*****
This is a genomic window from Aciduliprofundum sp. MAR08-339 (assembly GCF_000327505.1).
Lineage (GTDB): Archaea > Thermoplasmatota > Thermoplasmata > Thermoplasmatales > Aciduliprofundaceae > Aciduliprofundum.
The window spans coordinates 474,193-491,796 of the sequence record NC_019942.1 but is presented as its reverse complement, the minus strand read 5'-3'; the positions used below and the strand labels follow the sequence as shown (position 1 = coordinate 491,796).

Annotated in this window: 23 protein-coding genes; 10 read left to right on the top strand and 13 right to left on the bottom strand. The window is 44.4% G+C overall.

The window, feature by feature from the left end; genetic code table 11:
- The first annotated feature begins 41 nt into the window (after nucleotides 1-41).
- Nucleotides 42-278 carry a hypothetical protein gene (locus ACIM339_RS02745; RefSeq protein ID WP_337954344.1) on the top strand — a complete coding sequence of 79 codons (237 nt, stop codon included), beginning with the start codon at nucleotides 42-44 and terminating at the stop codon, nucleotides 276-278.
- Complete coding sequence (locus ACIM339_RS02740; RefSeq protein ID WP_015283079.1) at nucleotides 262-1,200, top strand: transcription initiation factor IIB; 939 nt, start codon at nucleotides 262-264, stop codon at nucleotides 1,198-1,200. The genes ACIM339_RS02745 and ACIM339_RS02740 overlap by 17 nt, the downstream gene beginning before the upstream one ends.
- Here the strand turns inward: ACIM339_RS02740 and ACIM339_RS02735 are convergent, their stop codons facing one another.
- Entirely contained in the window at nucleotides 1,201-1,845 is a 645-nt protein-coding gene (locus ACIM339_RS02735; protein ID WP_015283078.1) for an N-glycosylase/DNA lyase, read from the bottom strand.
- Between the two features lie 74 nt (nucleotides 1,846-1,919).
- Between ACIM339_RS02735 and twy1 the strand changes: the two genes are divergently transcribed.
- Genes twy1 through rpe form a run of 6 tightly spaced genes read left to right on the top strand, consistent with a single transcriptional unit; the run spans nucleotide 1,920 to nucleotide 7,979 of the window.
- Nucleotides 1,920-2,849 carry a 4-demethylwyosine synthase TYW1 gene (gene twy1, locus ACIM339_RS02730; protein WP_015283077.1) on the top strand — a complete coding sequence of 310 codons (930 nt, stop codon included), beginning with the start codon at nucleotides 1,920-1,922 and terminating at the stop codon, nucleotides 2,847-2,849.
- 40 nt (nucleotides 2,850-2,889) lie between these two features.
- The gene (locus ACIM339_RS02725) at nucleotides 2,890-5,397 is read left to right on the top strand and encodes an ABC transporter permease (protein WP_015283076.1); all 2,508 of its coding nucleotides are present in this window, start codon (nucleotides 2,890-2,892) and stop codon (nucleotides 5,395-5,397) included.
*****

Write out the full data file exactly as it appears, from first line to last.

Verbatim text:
This is a genomic window from Aciduliprofundum sp. MAR08-339 (assembly GCF_000327505.1).
Lineage (GTDB): Archaea > Thermoplasmatota > Thermoplasmata > Thermoplasmatales > Aciduliprofundaceae > Aciduliprofundum.
The window spans coordinates 474,193-491,796 of the sequence record NC_019942.1 but is presented as its reverse complement, the minus strand read 5'-3'; the positions used below and the strand labels follow the sequence as shown (position 1 = coordinate 491,796).

Annotated in this window: 23 protein-coding genes; 10 read left to right on the top strand and 13 right to left on the bottom strand. The window is 44.4% G+C overall.

The window, feature by feature from the left end; genetic code table 11:
- The first annotated feature begins 41 nt into the window (after nucleotides 1-41).
- Nucleotides 42-278 carry a hypothetical protein gene (locus ACIM339_RS02745; RefSeq protein ID WP_337954344.1) on the top strand — a complete coding sequence of 79 codons (237 nt, stop codon included), beginning with the start codon at nucleotides 42-44 and terminating at the stop codon, nucleotides 276-278.
- Complete coding sequence (locus ACIM339_RS02740; RefSeq protein ID WP_015283079.1) at nucleotides 262-1,200, top strand: transcription initiation factor IIB; 939 nt, start codon at nucleotides 262-264, stop codon at nucleotides 1,198-1,200. The genes ACIM339_RS02745 and ACIM339_RS02740 overlap by 17 nt, the downstream gene beginning before the upstream one ends.
- Here the strand turns inward: ACIM339_RS02740 and ACIM339_RS02735 are convergent, their stop codons facing one another.
- Entirely contained in the window at nucleotides 1,201-1,845 is a 645-nt protein-coding gene (locus ACIM339_RS02735; protein ID WP_015283078.1) for an N-glycosylase/DNA lyase, read from the bottom strand.
- Between the two features lie 74 nt (nucleotides 1,846-1,919).
- Between ACIM339_RS02735 and twy1 the strand changes: the two genes are divergently transcribed.
- Genes twy1 through rpe form a run of 6 tightly spaced genes read left to right on the top strand, consistent with a single transcriptional unit; the run spans nucleotide 1,920 to nucleotide 7,979 of the window.
- Nucleotides 1,920-2,849 carry a 4-demethylwyosine synthase TYW1 gene (gene twy1, locus ACIM339_RS02730; protein WP_015283077.1) on the top strand — a complete coding sequence of 310 codons (930 nt, stop codon included), beginning with the start codon at nucleotides 1,920-1,922 and terminating at the stop codon, nucleotides 2,847-2,849.
- 40 nt (nucleotides 2,850-2,889) lie between these two features.
- The gene (locus ACIM339_RS02725) at nucleotides 2,890-5,397 is read left to right on the top strand and encodes an ABC transporter permease (protein WP_015283076.1); all 2,508 of its coding nucleotides are present in this window, start codon (nucleotides 2,890-2,892) and stop codon (nucleotides 5,395-5,397) included.